WHO warns 2 million virus deaths doable, Australia urges vaccine-sharing

WHO warns 2 million virus deaths possible, Australia urges vaccine-sharing

Coronavirus. Credit: European Centers for Disease Control

Coronavirus deaths could more than double to two million without collective action against the pandemic, the World Health Organization warned as the Australian prime minister urged every nation developing a vaccine to share it with the world.

The number of cases worldwide has surged to over 32 million, with deaths approaching one million, the global economy devastated, and major cultural and sporting events disrupted.

Despite the pandemic showing no signs of slowing, Japan's new Prime Minister Yoshihide Suga struck defiantly on Friday, saying his country was determined to hold the postponed Tokyo Olympics in 2021.

"One million is a terrible number and we need to think about it before we think about a second million," WHO Emergency Director Michael Ryan told reporters Friday when asked what the death toll might be .

"Are we ready together to do whatever we can to avoid this number?

"If we don't take these measures … yes, we will look at that number and unfortunately much higher."

The pandemic has spurred global efforts to develop a vaccine to fight COVID-19, as well as efforts to spread it fairly and widely.

"Whoever finds the vaccine must share it … This is a global responsibility and a moral responsibility," Australian Prime Minister Scott Morrison said Friday in a message to the virtual United Nations General Assembly.

"Some may see short-term benefits or even gains, but I assure you … humanity will have very long memories and be very, very strict judges."

Vows of the Olympics in Japan

Without a vaccine or effective treatment, social distancing and bans are among the few ways governments can contain the spread of the virus, making large gatherings like spectator sports and music concerts very risky.

The 2020 Tokyo Olympics, postponed by a year, were the biggest casualties of its kind, and Japan's new leader promised to hold it in 2021.

"In the summer of next year, Japan is determined to host the Olympic and Paralympic Games in Tokyo to prove that humanity has overcome the pandemic," Prime Minister Yoshihide Suga told the United Nations General Assembly in a video message.

However, given the ongoing global spikes, there are concerns about whether the event will continue to be possible next year if the pandemic is not under control.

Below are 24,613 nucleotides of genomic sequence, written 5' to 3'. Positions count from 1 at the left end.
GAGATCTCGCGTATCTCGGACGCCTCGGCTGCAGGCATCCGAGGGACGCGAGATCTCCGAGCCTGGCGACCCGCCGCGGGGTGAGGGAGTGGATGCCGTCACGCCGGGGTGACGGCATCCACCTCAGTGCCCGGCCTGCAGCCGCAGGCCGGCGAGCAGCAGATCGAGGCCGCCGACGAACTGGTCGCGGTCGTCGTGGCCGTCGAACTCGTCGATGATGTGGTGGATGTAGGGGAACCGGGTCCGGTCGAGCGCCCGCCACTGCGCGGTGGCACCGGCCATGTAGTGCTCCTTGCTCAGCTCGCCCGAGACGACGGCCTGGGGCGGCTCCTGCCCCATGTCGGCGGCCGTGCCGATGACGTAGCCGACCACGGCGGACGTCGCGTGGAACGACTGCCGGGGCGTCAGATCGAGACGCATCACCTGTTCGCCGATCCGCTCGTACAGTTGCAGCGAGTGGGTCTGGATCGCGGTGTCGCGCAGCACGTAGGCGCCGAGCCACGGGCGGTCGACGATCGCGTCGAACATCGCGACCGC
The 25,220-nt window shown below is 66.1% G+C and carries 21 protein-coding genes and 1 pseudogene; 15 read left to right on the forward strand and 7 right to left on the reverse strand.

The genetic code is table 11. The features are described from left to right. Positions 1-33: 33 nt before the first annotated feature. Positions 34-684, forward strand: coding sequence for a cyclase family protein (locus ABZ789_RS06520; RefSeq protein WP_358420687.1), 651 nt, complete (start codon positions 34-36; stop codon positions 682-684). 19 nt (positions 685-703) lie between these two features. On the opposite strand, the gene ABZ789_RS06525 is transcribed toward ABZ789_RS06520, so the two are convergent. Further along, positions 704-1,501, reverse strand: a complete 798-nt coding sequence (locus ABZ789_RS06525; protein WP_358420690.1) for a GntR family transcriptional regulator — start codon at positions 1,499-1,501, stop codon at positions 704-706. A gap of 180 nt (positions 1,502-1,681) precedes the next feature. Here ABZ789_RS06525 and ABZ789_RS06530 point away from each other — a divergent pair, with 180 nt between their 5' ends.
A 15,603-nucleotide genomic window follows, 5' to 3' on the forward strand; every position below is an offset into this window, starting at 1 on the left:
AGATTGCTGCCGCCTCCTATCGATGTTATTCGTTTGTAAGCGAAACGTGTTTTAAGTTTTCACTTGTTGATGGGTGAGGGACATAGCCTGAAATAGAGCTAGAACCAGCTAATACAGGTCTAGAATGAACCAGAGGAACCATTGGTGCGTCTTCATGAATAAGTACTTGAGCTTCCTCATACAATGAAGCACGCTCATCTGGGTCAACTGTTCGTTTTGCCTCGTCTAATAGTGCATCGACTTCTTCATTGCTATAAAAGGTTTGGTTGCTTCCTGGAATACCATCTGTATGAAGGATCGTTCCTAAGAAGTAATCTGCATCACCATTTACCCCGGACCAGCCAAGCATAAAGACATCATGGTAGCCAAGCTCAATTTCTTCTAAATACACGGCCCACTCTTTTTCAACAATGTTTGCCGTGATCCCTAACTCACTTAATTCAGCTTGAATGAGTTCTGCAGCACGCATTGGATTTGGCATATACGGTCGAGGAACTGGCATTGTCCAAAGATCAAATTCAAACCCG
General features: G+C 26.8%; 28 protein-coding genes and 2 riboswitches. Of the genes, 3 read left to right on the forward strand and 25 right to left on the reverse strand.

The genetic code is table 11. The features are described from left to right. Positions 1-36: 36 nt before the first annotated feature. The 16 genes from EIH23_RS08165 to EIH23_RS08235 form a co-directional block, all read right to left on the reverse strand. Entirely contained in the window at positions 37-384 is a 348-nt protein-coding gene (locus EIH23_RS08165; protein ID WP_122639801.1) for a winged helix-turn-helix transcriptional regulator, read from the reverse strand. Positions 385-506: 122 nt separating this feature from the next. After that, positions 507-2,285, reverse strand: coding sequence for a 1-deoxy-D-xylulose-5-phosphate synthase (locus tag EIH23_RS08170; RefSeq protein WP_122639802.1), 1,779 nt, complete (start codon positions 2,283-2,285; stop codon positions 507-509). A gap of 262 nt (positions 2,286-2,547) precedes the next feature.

In another example of the effects of the virus, the Brazilian authorities, which have the second highest death toll in the world, have postponed the Rio de Janeiro Carnival indefinitely.

And only 1,000 fans per day are allowed at the French Open. The organizers of one of the largest tennis events in the world say it means "millions of euros in smoke".

"Today I get zero euros"

The WHO warning came when the United States, the world's hardest-hit nation, crossed seven million cases – more than a fifth of the world's total, despite making up just four percent of the world's population.

Many European nations are now struggling with new waves of infection.

Spain extended a lockdown in and around the capital Madrid to one million people from Monday.

In the UK, authorities announced restrictions that now affect a quarter of the population, while two supermarket chains said they would ration purchases of certain goods to curb panic buying.

Moscow, meanwhile, ordered vulnerable residents of the Russian capital to avoid infection by staying at home, while Israel tightened its lockdown by preventing people from taking flights out of the country.

France reported record numbers – daily cases surged above 16,000 for the first time on Thursday. But measures by authorities to contain the virus are not popular with many because of their painful economic burden.

The bar and restaurant owners of Marseille gathered in front of the city's commercial court to demonstrate against forced closings from Sunday evening.

"Today I get zero euros, zero euros," said Sam, a night club manager.

"I have to pay rent because I'm not lucky enough to be a landlord."

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© 2020 AFP

WHO warns of 2 million possible virus deaths, Australia urges vaccine sharing (2020, September 26)
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